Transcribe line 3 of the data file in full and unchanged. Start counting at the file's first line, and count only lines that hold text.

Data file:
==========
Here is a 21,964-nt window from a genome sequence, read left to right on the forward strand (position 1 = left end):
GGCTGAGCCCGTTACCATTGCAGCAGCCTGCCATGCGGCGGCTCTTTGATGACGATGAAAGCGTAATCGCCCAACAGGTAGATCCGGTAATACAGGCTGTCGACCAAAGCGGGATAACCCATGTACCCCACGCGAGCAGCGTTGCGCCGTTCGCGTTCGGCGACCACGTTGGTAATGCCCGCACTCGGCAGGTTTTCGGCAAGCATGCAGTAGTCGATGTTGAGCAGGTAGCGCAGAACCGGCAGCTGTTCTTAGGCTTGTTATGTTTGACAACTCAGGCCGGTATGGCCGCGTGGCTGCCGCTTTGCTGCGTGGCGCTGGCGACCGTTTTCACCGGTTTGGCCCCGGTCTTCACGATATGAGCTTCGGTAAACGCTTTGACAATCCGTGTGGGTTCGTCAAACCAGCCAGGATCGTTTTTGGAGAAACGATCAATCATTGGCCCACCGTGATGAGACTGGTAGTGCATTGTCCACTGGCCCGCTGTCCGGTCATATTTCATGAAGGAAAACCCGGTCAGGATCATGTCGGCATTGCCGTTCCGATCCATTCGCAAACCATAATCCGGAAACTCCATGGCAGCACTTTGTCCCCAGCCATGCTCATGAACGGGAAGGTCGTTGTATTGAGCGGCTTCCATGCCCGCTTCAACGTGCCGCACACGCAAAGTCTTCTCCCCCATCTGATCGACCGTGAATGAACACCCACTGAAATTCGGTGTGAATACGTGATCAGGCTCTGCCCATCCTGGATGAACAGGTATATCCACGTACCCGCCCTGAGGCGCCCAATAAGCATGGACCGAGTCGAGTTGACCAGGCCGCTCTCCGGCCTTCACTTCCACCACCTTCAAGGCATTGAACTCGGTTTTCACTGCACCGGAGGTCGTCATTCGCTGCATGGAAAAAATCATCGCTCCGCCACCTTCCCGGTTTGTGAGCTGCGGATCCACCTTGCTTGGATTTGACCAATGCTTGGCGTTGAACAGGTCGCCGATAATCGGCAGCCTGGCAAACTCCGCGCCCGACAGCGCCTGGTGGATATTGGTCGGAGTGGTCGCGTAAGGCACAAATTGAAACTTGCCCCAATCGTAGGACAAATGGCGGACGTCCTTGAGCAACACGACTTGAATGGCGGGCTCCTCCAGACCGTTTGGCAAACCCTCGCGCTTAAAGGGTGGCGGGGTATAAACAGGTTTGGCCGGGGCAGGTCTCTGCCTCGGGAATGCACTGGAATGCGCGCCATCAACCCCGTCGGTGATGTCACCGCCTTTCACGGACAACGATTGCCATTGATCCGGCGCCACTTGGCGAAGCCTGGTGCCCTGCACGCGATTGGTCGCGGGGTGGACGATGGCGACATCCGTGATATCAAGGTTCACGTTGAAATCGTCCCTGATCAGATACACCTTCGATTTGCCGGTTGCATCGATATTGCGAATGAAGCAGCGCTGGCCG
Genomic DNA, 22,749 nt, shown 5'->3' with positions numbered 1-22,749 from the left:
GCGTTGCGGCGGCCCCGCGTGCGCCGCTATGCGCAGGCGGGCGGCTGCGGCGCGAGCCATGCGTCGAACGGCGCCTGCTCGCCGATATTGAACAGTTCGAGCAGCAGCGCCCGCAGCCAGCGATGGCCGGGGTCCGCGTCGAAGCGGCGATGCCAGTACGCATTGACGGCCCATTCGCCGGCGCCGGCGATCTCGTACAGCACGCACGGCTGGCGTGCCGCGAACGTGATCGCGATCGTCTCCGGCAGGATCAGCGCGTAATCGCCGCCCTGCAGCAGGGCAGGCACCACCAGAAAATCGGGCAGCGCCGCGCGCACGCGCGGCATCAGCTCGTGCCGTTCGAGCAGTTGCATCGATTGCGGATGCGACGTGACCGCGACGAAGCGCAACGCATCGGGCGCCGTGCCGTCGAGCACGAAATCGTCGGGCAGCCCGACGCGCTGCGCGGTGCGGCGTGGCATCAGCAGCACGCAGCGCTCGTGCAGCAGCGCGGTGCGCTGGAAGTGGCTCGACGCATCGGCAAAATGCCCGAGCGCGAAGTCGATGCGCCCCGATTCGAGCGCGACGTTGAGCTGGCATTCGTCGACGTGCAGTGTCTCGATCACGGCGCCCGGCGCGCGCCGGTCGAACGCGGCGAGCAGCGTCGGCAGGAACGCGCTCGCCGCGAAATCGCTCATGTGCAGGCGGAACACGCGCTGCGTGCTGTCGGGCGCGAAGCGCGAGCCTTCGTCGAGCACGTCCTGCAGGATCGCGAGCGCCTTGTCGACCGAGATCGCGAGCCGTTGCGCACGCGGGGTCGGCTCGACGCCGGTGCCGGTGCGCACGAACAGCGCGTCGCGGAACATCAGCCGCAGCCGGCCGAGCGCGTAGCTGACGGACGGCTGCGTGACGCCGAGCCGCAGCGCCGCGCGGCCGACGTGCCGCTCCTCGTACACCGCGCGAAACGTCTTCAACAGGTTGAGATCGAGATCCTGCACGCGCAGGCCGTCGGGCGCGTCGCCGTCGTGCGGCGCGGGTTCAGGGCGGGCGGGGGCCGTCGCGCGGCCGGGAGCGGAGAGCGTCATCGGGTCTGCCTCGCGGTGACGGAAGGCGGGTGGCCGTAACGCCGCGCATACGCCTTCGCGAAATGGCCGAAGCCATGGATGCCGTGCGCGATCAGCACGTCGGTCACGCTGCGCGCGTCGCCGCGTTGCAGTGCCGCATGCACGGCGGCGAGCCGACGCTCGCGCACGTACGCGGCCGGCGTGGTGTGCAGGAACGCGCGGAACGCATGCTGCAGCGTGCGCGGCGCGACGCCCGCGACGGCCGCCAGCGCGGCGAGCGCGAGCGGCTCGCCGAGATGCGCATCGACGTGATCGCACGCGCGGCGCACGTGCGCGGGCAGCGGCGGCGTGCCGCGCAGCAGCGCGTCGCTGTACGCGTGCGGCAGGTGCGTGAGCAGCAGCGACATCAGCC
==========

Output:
Genomic DNA, 22,749 nt, shown 5'->3' with positions numbered 1-22,749 from the left: